© Mike Norton (Colorado)

Black-tailed Prairie Dog

Excerpts from Colorado Division of Wildlife Species Profile.  Click here for the full profile.


Prairie dogs are tan or light brown (the color of sand or dirt), to blend in with their habitat so raptors do not see them from the sky. Black-tailed prairie dogs are reddish cinnamon in summer and more reddish in the winter. They are chubby and have sharp teeth and black-tipped tails.  Adult males and females weigh from one to three pounds. The animals are 14 to 17 inches long.  There are different kinds of prairie dogs. The black-tailed are the most common.  Although they are called prairie dogs, they are members of the squirrel family.  Youngsters are called kits. A family group is called a coterie.


Prairie dog towns are an integral part of prairie ecosystems and many other wildlife species interact or are dependent on the prairie dog town. Black-footed ferrets, prairie rattlesnakes, eagles, badgers, weasels and burrowing owls may all interact in a prairie dog town.

Conservation Status

The decline of black-tailed prairie dog populations is related to several factors, including:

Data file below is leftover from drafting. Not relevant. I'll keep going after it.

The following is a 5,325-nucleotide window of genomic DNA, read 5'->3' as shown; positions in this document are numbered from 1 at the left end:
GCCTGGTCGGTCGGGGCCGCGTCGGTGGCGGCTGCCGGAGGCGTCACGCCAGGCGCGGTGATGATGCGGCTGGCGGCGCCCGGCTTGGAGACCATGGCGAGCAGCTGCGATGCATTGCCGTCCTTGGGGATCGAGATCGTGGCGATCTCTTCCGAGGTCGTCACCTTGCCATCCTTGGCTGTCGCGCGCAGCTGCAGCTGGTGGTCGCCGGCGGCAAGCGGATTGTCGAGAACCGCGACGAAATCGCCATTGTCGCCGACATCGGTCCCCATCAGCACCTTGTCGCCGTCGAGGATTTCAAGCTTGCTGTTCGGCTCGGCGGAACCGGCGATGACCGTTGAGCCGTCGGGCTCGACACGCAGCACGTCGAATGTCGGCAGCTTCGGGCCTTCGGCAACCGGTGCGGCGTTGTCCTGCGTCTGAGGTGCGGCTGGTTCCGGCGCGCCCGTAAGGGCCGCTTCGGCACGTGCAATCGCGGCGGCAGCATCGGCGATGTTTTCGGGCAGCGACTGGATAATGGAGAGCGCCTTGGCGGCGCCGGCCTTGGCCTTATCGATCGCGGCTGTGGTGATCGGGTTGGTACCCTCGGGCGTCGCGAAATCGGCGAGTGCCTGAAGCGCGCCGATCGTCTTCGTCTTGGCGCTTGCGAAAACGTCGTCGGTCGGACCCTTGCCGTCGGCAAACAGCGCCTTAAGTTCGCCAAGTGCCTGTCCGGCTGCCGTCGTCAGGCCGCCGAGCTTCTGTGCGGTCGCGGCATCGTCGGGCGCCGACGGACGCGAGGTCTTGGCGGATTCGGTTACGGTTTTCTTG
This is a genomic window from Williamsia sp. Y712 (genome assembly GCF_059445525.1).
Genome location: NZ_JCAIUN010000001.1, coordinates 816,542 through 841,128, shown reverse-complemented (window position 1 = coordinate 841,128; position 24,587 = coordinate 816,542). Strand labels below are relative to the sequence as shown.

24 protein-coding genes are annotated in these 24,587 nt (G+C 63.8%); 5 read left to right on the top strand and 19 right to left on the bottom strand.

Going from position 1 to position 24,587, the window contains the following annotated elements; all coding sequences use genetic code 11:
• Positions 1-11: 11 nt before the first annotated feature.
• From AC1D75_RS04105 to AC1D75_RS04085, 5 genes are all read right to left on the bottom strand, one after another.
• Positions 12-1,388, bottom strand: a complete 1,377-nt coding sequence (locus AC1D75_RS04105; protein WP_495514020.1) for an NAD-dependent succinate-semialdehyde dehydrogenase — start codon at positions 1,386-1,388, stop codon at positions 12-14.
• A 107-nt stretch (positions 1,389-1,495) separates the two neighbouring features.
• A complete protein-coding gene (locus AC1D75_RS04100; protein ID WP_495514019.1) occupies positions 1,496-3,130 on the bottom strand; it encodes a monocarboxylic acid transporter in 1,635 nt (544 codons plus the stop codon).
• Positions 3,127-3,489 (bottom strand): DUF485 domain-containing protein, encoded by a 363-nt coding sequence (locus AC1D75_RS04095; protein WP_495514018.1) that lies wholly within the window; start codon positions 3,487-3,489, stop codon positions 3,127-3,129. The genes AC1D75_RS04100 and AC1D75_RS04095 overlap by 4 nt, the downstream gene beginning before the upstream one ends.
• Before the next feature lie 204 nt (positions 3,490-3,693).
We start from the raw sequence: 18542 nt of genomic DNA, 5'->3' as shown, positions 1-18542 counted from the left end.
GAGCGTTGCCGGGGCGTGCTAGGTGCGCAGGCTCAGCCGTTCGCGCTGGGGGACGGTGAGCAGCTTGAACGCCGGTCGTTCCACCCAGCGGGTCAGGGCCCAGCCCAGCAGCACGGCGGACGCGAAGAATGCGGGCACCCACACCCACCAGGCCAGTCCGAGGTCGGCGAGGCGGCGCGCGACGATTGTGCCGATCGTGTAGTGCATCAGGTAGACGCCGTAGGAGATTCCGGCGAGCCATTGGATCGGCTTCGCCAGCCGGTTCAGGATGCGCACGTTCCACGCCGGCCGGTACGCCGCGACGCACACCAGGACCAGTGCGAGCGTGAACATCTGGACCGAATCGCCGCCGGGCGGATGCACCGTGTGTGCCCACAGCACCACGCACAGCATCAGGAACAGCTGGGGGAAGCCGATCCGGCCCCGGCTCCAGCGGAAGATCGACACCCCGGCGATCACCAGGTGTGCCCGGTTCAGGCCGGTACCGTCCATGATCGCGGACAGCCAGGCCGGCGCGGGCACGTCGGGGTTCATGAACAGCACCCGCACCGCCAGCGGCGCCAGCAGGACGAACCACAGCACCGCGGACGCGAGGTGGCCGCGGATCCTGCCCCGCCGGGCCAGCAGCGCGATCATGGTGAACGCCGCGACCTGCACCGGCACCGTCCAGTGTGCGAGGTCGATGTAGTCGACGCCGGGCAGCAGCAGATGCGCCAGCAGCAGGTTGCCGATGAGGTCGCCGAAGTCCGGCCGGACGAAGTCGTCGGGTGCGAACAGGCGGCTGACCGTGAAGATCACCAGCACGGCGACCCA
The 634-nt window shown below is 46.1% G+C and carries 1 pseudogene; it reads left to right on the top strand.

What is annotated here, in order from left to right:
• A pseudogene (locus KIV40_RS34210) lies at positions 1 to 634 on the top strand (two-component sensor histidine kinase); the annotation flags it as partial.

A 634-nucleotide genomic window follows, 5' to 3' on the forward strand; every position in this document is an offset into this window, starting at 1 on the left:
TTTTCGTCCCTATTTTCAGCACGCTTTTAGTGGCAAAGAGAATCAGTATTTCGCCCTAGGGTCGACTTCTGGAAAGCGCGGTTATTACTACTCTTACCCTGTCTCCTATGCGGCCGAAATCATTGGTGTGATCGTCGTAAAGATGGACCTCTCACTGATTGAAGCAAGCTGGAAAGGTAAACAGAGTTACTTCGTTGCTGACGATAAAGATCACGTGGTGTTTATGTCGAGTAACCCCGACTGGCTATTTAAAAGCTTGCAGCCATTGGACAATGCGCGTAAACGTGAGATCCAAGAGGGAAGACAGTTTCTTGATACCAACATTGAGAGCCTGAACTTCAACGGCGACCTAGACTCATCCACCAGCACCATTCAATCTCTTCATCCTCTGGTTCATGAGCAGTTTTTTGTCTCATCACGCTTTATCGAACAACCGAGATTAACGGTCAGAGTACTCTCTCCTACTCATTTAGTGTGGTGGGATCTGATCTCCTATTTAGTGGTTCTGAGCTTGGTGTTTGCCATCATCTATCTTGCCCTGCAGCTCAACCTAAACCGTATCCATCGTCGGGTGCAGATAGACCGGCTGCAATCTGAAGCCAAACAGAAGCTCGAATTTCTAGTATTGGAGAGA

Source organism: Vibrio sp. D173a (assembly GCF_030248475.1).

• sylvatic plague
  • direct loss of habitat to urban/suburban development
  • habitat fragmentation
  • conversion of habitat to agricultural uses
  • systematic poisoning
  • recreational shooting
  • inadequate regulatory mechanisms

Two of the most influential factors have been habitat fragmentation and the widespread occurrence of plague. Prairie dog populations have found it increasingly difficult to recover from plague events and repopulate suitable habitat. Habitat fragmentation hampers recovery of colonies by restricting recruitment, and may play a key role in the severity of epidemics.


Black-tailed prairie dogs live on grassy plains or prairies in communities called “towns” which can vary greatly in size. Studies have found colonies with as few as 10 individuals and as many as several hundred black-tailed prairie dogs. Within the towns, prairie dogs are divided into smaller units: topographic subdivisions are called wards (for territorial defense), and smaller social units are called coteries. Prairie dogs communicate with each other using a variety of calls, especially the “alarm” or “bark” to alert the community to danger. Black-tailed prairie dogs are active during daylight above ground all year. However, during periods of cold or inclement weather, they may stay below ground for several days.



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